Living at low gravity affects cells at the genetic level

Space worms experiment reveals gravity affects genes.


Space exploration can have negative effects on living organisms. Significant adverse effects of long-term weightlessness include muscle atrophy and deterioration of the skeleton. Other notable effects include a slowing of cardiovascular system functions, decreased production of red blood cells, balance disorders, eyesight disorders, and changes in the immune system.

There is no doubt that space does mysterious things to a body. Many studies reveal cellular changes in their spinal cords, eyes, and brains that, in many cases, resemble deterioration due to diseases on Earth, particularly those related to aging.

What exactly happens to your body in space?

A new study by the University of Exeter and the NASA GeneLab seems to found the answer. The research could help understand why living organisms—including humans—suffer a physical decline in space.

The study involves a space worms experiment. Genetic analysis of Caenorhabditis elegans worms on the International Space Station showed “subtle changes” in about 1,000 genes. 

Scientists observed strong effects in some genes, especially among neurons. It indicates that living at low gravity affects cells at the genetic level.

Dr. Timothy Etheridge of the University of Exeter said, “We looked at levels of every gene in the worms’ genome and identified a clear pattern of genetic change. These changes might help explain why the body reacts badly to space flight.”

“It also gives us some therapy targets in terms of reducing these health effects, which are currently a major barrier to deep-space exploration.”

Scientists exposed worms to low gravity on the International Space Station and high gravity in centrifuges during the experiment.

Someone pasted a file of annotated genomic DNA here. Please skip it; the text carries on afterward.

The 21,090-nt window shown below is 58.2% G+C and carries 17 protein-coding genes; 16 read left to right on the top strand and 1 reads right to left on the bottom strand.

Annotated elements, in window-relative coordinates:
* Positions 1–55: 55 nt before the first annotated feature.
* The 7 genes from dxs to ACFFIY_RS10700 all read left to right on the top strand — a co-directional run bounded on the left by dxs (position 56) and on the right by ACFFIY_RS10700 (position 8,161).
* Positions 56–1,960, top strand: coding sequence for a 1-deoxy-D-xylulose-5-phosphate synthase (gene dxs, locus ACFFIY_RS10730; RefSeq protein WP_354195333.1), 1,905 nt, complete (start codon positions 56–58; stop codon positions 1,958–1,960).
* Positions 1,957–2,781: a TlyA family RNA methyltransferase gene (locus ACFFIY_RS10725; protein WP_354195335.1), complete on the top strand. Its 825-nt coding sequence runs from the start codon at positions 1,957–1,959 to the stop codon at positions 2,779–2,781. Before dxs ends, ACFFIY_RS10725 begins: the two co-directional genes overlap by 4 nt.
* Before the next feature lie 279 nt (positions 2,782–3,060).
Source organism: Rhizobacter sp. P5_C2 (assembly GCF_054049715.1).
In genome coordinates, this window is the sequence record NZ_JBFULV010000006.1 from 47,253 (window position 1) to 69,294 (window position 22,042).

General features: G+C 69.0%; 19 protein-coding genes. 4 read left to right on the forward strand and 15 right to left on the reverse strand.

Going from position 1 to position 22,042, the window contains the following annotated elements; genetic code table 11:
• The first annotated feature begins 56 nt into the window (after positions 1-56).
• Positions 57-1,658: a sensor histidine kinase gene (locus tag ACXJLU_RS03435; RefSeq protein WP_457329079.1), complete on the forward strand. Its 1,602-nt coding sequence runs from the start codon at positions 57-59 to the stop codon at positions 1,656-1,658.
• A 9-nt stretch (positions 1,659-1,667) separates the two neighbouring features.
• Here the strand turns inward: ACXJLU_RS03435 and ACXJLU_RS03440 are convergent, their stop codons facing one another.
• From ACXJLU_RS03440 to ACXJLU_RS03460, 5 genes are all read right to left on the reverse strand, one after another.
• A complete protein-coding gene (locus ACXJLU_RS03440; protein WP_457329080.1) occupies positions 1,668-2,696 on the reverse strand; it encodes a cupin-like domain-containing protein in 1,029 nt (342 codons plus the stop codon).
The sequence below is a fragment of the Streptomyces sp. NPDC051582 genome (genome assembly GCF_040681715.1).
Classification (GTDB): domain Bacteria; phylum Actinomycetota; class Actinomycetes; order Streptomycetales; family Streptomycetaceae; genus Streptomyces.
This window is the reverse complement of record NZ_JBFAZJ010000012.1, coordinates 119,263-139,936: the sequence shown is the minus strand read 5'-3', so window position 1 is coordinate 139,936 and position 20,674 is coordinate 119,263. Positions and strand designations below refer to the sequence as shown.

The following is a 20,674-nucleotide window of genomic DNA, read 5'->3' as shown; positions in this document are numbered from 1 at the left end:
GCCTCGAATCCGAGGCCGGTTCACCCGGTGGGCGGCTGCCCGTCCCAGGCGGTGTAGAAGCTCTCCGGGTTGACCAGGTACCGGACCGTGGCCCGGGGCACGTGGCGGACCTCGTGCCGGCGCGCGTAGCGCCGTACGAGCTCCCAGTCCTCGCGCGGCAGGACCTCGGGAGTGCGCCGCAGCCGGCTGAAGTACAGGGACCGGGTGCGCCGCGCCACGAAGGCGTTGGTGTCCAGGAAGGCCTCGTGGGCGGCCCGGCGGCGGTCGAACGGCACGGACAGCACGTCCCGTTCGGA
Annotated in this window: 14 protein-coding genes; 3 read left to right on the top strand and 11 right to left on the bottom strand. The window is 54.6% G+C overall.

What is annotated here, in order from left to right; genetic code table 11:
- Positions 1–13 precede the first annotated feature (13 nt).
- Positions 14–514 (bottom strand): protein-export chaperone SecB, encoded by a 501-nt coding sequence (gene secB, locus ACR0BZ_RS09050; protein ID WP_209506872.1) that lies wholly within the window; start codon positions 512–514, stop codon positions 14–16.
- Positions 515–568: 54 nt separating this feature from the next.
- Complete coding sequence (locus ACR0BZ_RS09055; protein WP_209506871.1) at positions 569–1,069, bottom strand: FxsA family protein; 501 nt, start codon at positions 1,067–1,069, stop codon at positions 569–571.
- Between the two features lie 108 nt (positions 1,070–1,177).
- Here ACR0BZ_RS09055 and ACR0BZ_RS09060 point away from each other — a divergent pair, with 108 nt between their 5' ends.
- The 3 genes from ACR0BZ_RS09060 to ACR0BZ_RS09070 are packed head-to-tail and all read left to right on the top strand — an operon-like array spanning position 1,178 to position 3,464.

The high-gravity tests gave the analysts more information on gravity’s genetic impacts and permitted them to search for potential medicines using high gravity in space.

Lead author Craig Willis, of the University of Exeter, said, “A crucial step towards overcoming any physiological condition is first understanding its underlying molecular mechanism. We have identified genes with roles in neuronal function and cellular metabolism that are affected by gravitational changes.”

“These worms display molecular signatures and physiological features that closely mirror those observed in humans, so our findings should provide foundations for a better understanding of spaceflight-induced health decline in mammals and, eventually, humans.”

Dr. Etheridge added: “This study highlights the ongoing role of scientists from Europe and the UK in space flight life sciences research.”

Journal Reference:
  1. Craig R.G. Willis et al. Comparative Transcriptomics Identifies Neuronal and Metabolic Adaptations to Hypergravity and Microgravity in Caenorhabditis elegans. DOI: 10.1016/j.isci.2020.101734
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